Wednesday, August 31, 2011

At anchorages, and boat work Aug 19 – 30

After an enjoyable breakfast by the marina, we said goodbye to Paul and Rose at Santa Teresa bus stop, where they boarded the bus to go back to Olbia for 2 days before taking the flight back home-Kitchener, Ontario.   We will miss their company dearly as Rose is a wonderful cook and she had been cooking up some gastronomical meals.  Paul likes to enjoy life in an easy going manner; Eliza had a grand time poking fun at him. 

We spent one extra day at the St. Teresa marina to get supplies, provisions and some boat work done. We left just after the check-out time, not to be charged for another day.  Since it’s still at the peak of summer holiday for the Italians, we decided to go back to Liscia, a large, well-protected bay east of St Teresa.  To our surprise, there were fewer boats than expected and this time, we were able to locate the 25 ft depth.  More pleasant surprise in late afternoon, we saw our EMYR friend ‘GODSPEED’ anchored next to us.  We had a great time catching up with each other, on each other’s boat. 
            Seeing friends on Godspeed 

It had been a successful stay at Liscia.  Ben managed to get the watermaker and the stove working, and the moko (espresso maker) pot that was purchased at the hardware store at St. Teresa, would do for now until we can find a better design bodum. 

After several months of cruising almost non-stop, we are taking a week ‘off’ to relax and catch up on maintenance. Liscia is a large bay, nothing extraordinary, but it’s scenic enough, facing a nice beach in the distance, low-lying greens hills on three sides, and sheltered by an island in the north. Unlike some other anchorages, this bay has no marinas or private docks, so there’s very little boat traffic (the wakes mainly caused by power boats charging around are often the worst nuisance compared to gale winds). By mid-morning the sea breeze picks up, a gentle wind that comes in from the sea, rippling the blue-green clear water, and keeping the temperature down at a comfortable 27C. On land it’s probably well over 30C. With the sun awnings we keep ourselves cool in the shade, read a book, do some voyage planning, or just watch the wind surfers zipping by.

                    Ben diving down to check out the boat bottom

The days are definitely getting shorter now, the sun slanting more to the south. The solar panel is charging substantially less than back in June/July, to the extent that we almost need to run our generator every other day.  But… the best way to make the most out of the solar panels is to clean them, with fresh clean water …. sea water just won’t do.

After Liscia, we went into the South Channel, passed Capo d’Orso again, and headed south into Golfo di Arzachena.  First night, we stopped at Cala Bitta, with small, but scenic beaches and the day ended with a fantastic sunset.  We moved further into the bay the next day, to be closer to the town, Cannigione, where we could stretch our sea legs and to get provisions for the next four days.  Cannigione is another typical resort town, not as sophisticated as Porto Cervo, but it’s quieter and much less industrial than Olbia, so we didn’t mind staying here for a few days.

                 Another beautiful sunset at anchor

Life is not perfect, of course. There’s always boat work. To ensure a well-working water-maker, parts have been ordered and to be shipped to Olbia where our friends, the Tremante lived.  Until the shipment arrives and to wait out for another Mistral coming in the end of the week, we would just anchor away until the system passed. A Mistral is a strong wind coming from north of France, and it’s usually preceded by the Scirocco, a hot wind from the south. So it has been unusually hot for a few days. We enjoy staying on the boat a lot more walking around Cannigione.  With the help of the windscoop at the forward cabin, we have very nice breeze funneling down into 3Rivers and that’s where Eliza enjoys using her new gadget, Kindle with 3G; thank you Paul & Rose!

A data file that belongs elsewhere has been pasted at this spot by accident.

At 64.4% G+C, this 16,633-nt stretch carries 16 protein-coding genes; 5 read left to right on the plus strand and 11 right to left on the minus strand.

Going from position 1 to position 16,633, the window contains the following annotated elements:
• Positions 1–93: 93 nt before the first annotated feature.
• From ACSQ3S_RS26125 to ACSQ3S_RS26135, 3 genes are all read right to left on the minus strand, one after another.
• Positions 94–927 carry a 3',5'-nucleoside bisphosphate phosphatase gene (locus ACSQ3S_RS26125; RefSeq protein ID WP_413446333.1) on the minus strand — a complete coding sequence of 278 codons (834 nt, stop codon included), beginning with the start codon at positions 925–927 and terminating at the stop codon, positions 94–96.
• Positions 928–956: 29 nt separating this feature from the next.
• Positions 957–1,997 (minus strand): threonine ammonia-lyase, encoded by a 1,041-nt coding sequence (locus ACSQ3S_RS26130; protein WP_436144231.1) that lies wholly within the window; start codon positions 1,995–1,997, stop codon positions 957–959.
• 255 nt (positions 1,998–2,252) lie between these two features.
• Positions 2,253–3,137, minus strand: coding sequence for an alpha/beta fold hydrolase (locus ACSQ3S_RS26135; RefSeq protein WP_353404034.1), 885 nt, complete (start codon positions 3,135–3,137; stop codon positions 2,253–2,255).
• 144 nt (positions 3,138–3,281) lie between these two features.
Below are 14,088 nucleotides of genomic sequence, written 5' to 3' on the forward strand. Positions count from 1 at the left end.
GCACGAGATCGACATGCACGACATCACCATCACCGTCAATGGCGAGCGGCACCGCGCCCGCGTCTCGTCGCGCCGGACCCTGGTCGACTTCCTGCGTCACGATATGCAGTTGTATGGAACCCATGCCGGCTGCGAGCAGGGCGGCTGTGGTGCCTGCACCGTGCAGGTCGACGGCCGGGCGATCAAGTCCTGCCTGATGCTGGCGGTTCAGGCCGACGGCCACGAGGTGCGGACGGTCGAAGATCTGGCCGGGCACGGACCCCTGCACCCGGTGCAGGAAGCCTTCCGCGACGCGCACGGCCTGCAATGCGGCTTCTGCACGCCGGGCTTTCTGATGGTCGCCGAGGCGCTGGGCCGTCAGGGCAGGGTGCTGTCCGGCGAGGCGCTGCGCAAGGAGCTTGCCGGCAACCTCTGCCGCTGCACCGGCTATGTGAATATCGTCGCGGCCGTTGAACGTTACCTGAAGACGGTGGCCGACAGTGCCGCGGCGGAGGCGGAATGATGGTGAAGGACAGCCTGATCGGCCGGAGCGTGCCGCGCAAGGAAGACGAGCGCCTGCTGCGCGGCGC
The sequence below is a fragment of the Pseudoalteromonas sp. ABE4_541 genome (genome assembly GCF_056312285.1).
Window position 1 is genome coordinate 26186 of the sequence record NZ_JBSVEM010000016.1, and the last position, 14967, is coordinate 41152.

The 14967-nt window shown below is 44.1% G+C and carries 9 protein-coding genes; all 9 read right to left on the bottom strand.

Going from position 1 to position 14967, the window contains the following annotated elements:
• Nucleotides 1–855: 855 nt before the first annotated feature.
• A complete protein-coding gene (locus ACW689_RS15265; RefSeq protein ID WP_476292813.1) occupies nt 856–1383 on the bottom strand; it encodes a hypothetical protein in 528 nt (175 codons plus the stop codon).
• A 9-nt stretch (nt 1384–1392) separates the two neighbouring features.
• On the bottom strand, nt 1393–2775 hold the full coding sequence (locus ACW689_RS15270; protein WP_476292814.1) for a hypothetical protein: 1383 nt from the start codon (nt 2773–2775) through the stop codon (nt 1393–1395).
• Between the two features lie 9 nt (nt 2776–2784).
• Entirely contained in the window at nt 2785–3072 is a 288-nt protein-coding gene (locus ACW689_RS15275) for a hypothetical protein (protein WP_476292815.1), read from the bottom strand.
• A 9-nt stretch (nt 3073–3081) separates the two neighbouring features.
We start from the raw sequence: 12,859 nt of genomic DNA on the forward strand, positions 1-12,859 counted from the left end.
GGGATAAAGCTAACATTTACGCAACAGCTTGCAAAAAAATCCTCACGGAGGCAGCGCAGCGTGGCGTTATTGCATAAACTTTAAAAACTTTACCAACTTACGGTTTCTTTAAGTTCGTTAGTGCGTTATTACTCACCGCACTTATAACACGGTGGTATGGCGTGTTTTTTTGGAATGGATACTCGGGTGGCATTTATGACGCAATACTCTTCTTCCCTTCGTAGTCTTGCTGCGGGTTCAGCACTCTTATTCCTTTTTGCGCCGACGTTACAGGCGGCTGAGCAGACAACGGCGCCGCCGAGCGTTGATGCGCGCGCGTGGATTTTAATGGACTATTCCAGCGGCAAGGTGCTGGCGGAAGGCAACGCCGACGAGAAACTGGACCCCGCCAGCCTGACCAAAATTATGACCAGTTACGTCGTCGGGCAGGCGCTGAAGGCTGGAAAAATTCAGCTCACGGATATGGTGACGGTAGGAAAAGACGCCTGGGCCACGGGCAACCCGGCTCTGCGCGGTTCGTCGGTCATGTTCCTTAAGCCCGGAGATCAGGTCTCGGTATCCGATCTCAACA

The Mistral arrived, exactly on time as forecasted. Wind shifted to the west, and started blowing through the night. By the next day it strengthened to 25 knots, with gusts at 35. The anchorage was sheltered in terms of waves, but not from the wind. The wind howled through the riggings, the masts shook, the halyards banged like crazy. Fortunately the anchor held.   This went on until the 27th, with wind now blowing at 20 knots instead, we lifted anchor and had a nice downwind run to Isola di Porri, a small bay with a small beach area.

                 Exciting sail on a windy day

At first, we picked Isola di Porri as it’s only 5 miles away from the Olbia channel entranc and we wanted to be able to get into Olbia the next day in fairly calm sea.  But to our surprise, Isola di Porri might be small, but with amazing turquoise water and the serene surrounding, we enjoyed this anchorage a lot!

The sea was not calm the next day, at least not until noon, 2 hours after we motored into the channel and docked at the commercial dock.  A local was fishing nearby and to his delight, he caught a sizable fish-a foot long!  But he couldn’t get his fishing net to work, even with Ben trying.  But no worry, any Sardinians would travel with a fishing rod and a collapsible fishing net, all you need to do is just to wave down your friend.  With that, he got his fish and celebrated his victory with an always-ready chilled bottle of white wine and we, got to ‘salute’ with them, with a picture to prove!

                 This angler caught a good size fish - cause for celebration!

It’s nice to be back in Olbia, for all the right reasons … see friends, pick up parts, get laundry done and what else, more provisions.  

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